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Egypt

Yearbook 1998

Egypt. Despite the tension in the country during the year, it seemed to slow down somewhat and no major acts of terrorism continued, the government continued to try to fight Islamists and moderate oppositionists. The government side carried out military actions against people suspected of being militant Islamists. A number of casualties were required on both sides. Two brothers were hanged in May after being convicted of killing ten people, nine of them German tourists, in an attack on a tourist bus in Cairo in 1997. Both were said to have carried out the attack in the name of Islam. In May, the Islamist organization al-Wasat rejected its application to form a political party. The organization, which is not an extreme group but has several Christians in the leadership, was not considered to have a program sufficiently different from already existing political parties.

According to Countryaah, President Hosni Mubarak also made use of restrictions on freedom of the press. In April, a number of independent editors of state-owned newspapers were reported to have been replaced by others loyal to the government. In June, the publication of the country's two leading English-language newspapers, the Cairo Times and Middle East Times, was halted by printing such restrictions that publishing became economically impossible.

During the year there was also a debate about child labor after a total of 45 children were killed in a series of accidents in connection with their moving to or from their work. In February, a research institute published data that 70% of Egypt's agricultural workers are children. The law prohibits children under the age of 14 from working, but children from the age of 12 may engage in so-called work training. According to the report, the abuse of this rule is widespread.

In April, the first satellite of Egypt - and the Arab world - was launched into space. Nilesat, which was launched with the French rocket Ariane, was loaded with equipment to convey television programs from 43 channels.

1998 Egypt

By early 1998, the number of victims of assaults and political murders had reached 1251 and the number of political prisoners had reached 10-30,000.

In March 1999, there was a heated debate in Parliament about the government's decree on female circumcision. The critics argued that the government's laws violated women's rights, as women without circumcision would have few chances of marriage. The legislation created considerable resistance within the traditional sectors of Egyptian society.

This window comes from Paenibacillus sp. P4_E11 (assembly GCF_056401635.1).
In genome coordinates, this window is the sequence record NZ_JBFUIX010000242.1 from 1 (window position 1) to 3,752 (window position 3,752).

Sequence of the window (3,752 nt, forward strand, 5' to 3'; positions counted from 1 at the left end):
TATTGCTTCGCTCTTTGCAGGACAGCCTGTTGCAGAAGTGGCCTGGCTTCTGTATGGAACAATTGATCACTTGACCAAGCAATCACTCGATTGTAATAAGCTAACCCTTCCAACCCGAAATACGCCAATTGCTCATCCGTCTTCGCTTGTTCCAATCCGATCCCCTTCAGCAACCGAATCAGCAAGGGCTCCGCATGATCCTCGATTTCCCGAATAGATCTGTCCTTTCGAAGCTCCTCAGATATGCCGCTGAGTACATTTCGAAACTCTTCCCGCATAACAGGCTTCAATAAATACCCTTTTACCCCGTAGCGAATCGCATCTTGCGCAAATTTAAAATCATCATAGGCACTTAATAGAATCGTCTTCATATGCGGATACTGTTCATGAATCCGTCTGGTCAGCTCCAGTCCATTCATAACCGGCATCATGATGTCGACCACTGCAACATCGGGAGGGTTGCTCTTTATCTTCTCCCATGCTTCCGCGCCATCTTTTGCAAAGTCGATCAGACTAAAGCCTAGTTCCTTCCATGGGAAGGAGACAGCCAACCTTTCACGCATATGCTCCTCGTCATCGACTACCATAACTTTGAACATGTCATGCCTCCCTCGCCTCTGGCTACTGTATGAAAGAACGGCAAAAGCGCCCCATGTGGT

The parliamentary debate on the status of women in Egyptian society flared up again in January 2000. The government had proposed a change in family law that would make it easier for women to get divorced and which would make it legal for them to go abroad without the prior permission of their husband. It was expected that the reform - like the previous reforms - would be passed in parliament, or implemented as presidential decree. The proposal was seen as "non-Islamic" among the traditional sectors, while the groups defending women's rights perceived it as severely limited.

The ruling party obtained a majority in parliament at the August election, after several candidates who had been members of the ruling party first, and then presented themselves as independent again returned to the party. Six members of the Prohibited Muslim Brotherhood stood as independent candidates and were also elected. However, the election was marked by several irregularities as several opposition parties were prevented from participating.

In November 2000, the Supreme Court passed a decree from the Interior Ministry for unconstitutional. The decree allowed men to forbid their spouse from going abroad. In March, the government had allowed women to seek divorce with allegations of incompatibility - with or without the husband's approval. Until then, the woman had only been able to request a divorce in particularly serious cases such as abuse. But the woman, by divorce, is still forced to return any money, possessions or gifts she may have received during the marriage, and she must at the same time forgo retirement.

Due. internal and external pressure, Egypt was forced to resume its relations with Iraq, which had otherwise been severed since the Gulf War in 1991. The anti-American and anti-Israeli attitudes had grown in strength due to Israel's violent response to the Palestinians' 2nd Intifada. The interest offices in the two countries were upgraded to the status of embassies and this opened the way for full resumption of diplomatic relations between the two countries. At the same time, Egypt withdrew its ambassador from Israel in protest of the country's violent behavior towards the Palestinians.

In December, Egypt, Lebanon and Syria signed an agreement on the construction of a gas pipeline in the Mediterranean. The pipeline will transport Egyptian natural gas to the Lebanese port city of Tripolis, where it will be connected to a Syrian pipeline. Another pipeline will transport natural gas to Turkey and the European markets. In March of that year, Mubarak and the Presidents of Syria and Jordan had inaugurated a connection linking the electricity grid in the three countries.

94 years after the theft, half of the interior of the sarcophagus of Pharaoh Tut Ankh Amon in December 2001 was returned to Egypt, where it was displayed at the National Museum. It was Queen Nefertitis' husband, Amon, who made Egypt monotheistic. The sarcophagus was made of gold, and was discovered in December 1907 in the Valley of the Kings at Luxor. The lower part was robbed and appeared 20 years later at a Swiss collector.

 

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